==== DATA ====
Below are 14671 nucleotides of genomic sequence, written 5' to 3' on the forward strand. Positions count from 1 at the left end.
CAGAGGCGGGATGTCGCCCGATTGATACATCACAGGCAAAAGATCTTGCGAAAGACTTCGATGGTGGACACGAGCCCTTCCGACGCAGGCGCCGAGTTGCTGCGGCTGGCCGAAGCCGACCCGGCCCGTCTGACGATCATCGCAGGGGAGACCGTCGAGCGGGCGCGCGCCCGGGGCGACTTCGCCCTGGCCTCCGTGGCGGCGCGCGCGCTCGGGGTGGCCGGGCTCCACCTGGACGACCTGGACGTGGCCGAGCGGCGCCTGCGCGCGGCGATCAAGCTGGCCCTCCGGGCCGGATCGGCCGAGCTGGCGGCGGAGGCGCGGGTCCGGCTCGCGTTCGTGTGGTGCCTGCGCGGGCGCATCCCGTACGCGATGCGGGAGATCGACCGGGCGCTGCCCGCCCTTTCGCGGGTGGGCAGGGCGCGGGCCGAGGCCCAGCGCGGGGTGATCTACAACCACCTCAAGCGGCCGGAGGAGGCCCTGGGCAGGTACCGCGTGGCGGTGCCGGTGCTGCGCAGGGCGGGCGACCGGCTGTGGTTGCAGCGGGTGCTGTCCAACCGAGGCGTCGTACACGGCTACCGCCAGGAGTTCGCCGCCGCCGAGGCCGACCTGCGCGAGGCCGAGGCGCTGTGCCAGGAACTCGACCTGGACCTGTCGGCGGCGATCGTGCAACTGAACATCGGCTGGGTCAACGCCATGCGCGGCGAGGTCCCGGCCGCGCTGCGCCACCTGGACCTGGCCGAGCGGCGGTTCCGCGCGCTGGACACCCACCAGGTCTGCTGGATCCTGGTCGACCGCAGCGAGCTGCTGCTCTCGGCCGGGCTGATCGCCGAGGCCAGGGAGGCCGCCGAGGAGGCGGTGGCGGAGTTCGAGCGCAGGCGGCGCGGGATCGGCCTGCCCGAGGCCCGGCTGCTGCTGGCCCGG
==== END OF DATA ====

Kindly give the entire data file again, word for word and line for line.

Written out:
Below are 14671 nucleotides of genomic sequence, written 5' to 3' on the forward strand. Positions count from 1 at the left end.
CAGAGGCGGGATGTCGCCCGATTGATACATCACAGGCAAAAGATCTTGCGAAAGACTTCGATGGTGGACACGAGCCCTTCCGACGCAGGCGCCGAGTTGCTGCGGCTGGCCGAAGCCGACCCGGCCCGTCTGACGATCATCGCAGGGGAGACCGTCGAGCGGGCGCGCGCCCGGGGCGACTTCGCCCTGGCCTCCGTGGCGGCGCGCGCGCTCGGGGTGGCCGGGCTCCACCTGGACGACCTGGACGTGGCCGAGCGGCGCCTGCGCGCGGCGATCAAGCTGGCCCTCCGGGCCGGATCGGCCGAGCTGGCGGCGGAGGCGCGGGTCCGGCTCGCGTTCGTGTGGTGCCTGCGCGGGCGCATCCCGTACGCGATGCGGGAGATCGACCGGGCGCTGCCCGCCCTTTCGCGGGTGGGCAGGGCGCGGGCCGAGGCCCAGCGCGGGGTGATCTACAACCACCTCAAGCGGCCGGAGGAGGCCCTGGGCAGGTACCGCGTGGCGGTGCCGGTGCTGCGCAGGGCGGGCGACCGGCTGTGGTTGCAGCGGGTGCTGTCCAACCGAGGCGTCGTACACGGCTACCGCCAGGAGTTCGCCGCCGCCGAGGCCGACCTGCGCGAGGCCGAGGCGCTGTGCCAGGAACTCGACCTGGACCTGTCGGCGGCGATCGTGCAACTGAACATCGGCTGGGTCAACGCCATGCGCGGCGAGGTCCCGGCCGCGCTGCGCCACCTGGACCTGGCCGAGCGGCGGTTCCGCGCGCTGGACACCCACCAGGTCTGCTGGATCCTGGTCGACCGCAGCGAGCTGCTGCTCTCGGCCGGGCTGATCGCCGAGGCCAGGGAGGCCGCCGAGGAGGCGGTGGCGGAGTTCGAGCGCAGGCGGCGCGGGATCGGCCTGCCCGAGGCCCGGCTGCTGCTGGCCCGG